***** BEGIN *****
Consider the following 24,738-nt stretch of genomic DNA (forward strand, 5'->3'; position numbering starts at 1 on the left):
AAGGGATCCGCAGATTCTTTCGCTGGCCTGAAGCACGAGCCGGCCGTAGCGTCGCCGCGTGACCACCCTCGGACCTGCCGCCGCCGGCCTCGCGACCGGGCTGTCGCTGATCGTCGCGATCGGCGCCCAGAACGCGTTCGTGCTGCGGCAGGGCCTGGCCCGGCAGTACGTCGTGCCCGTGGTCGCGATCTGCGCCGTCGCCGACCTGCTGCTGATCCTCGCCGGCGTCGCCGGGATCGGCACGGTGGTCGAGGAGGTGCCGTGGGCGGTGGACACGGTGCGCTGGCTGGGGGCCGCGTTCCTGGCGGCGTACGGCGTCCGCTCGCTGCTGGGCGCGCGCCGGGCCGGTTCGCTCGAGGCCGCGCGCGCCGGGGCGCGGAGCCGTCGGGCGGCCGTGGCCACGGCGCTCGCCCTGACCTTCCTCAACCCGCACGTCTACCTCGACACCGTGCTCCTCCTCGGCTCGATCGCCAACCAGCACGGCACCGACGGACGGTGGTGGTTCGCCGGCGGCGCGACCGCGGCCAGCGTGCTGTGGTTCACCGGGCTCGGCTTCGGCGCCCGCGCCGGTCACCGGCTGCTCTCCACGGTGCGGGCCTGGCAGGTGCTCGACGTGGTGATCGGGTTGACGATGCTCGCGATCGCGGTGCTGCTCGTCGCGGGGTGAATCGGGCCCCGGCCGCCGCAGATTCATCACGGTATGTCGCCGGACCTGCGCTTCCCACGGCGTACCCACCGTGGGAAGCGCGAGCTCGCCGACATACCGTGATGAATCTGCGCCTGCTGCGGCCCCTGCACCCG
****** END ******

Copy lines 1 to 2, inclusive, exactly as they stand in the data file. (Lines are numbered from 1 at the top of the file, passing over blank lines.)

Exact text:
Consider the following 24,738-nt stretch of genomic DNA (forward strand, 5'->3'; position numbering starts at 1 on the left):
AAGGGATCCGCAGATTCTTTCGCTGGCCTGAAGCACGAGCCGGCCGTAGCGTCGCCGCGTGACCACCCTCGGACCTGCCGCCGCCGGCCTCGCGACCGGGCTGTCGCTGATCGTCGCGATCGGCGCCCAGAACGCGTTCGTGCTGCGGCAGGGCCTGGCCCGGCAGTACGTCGTGCCCGTGGTCGCGATCTGCGCCGTCGCCGACCTGCTGCTGATCCTCGCCGGCGTCGCCGGGATCGGCACGGTGGTCGAGGAGGTGCCGTGGGCGGTGGACACGGTGCGCTGGCTGGGGGCCGCGTTCCTGGCGGCGTACGGCGTCCGCTCGCTGCTGGGCGCGCGCCGGGCCGGTTCGCTCGAGGCCGCGCGCGCCGGGGCGCGGAGCCGTCGGGCGGCCGTGGCCACGGCGCTCGCCCTGACCTTCCTCAACCCGCACGTCTACCTCGACACCGTGCTCCTCCTCGGCTCGATCGCCAACCAGCACGGCACCGACGGACGGTGGTGGTTCGCCGGCGGCGCGACCGCGGCCAGCGTGCTGTGGTTCACCGGGCTCGGCTTCGGCGCCCGCGCCGGTCACCGGCTGCTCTCCACGGTGCGGGCCTGGCAGGTGCTCGACGTGGTGATCGGGTTGACGATGCTCGCGATCGCGGTGCTGCTCGTCGCGGGGTGAATCGGGCCCCGGCCGCCGCAGATTCATCACGGTATGTCGCCGGACCTGCGCTTCCCACGGCGTACCCACCGTGGGAAGCGCGAGCTCGCCGACATACCGTGATGAATCTGCGCCTGCTGCGGCCCCTGCACCCG